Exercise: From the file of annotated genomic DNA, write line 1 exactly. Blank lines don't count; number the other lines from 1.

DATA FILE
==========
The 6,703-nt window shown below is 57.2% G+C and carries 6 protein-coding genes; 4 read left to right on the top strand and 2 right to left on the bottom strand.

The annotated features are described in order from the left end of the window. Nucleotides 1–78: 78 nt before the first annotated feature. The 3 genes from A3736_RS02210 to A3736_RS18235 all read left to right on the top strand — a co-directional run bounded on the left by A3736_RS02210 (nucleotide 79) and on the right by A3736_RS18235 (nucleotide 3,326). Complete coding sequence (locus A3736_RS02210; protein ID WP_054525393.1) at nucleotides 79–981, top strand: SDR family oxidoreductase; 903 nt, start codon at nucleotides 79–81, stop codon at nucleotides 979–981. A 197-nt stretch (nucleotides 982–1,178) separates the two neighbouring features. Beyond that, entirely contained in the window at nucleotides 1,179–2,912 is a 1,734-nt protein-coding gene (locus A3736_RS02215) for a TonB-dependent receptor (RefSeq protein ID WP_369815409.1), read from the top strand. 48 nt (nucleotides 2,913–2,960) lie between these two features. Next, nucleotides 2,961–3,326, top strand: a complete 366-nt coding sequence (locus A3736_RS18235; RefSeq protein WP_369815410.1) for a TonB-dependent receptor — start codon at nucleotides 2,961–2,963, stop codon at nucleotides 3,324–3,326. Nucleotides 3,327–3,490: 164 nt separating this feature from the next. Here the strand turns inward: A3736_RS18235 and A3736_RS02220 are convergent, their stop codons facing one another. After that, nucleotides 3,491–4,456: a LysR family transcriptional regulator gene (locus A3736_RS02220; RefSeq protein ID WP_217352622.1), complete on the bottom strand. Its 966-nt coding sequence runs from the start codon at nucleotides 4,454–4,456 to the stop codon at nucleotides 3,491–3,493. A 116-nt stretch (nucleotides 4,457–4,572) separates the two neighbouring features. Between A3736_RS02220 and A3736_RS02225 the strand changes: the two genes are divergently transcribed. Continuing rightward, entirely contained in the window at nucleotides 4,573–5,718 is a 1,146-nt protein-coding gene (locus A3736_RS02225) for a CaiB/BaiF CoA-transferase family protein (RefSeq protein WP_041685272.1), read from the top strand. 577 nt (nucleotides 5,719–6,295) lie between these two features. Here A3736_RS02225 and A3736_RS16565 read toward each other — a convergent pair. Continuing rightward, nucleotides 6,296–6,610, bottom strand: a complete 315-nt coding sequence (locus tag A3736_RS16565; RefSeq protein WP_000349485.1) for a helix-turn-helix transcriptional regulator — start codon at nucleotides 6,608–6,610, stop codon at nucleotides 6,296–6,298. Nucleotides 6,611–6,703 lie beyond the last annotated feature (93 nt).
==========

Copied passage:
The 6,703-nt window shown below is 57.2% G+C and carries 6 protein-coding genes; 4 read left to right on the top strand and 2 right to left on the bottom strand.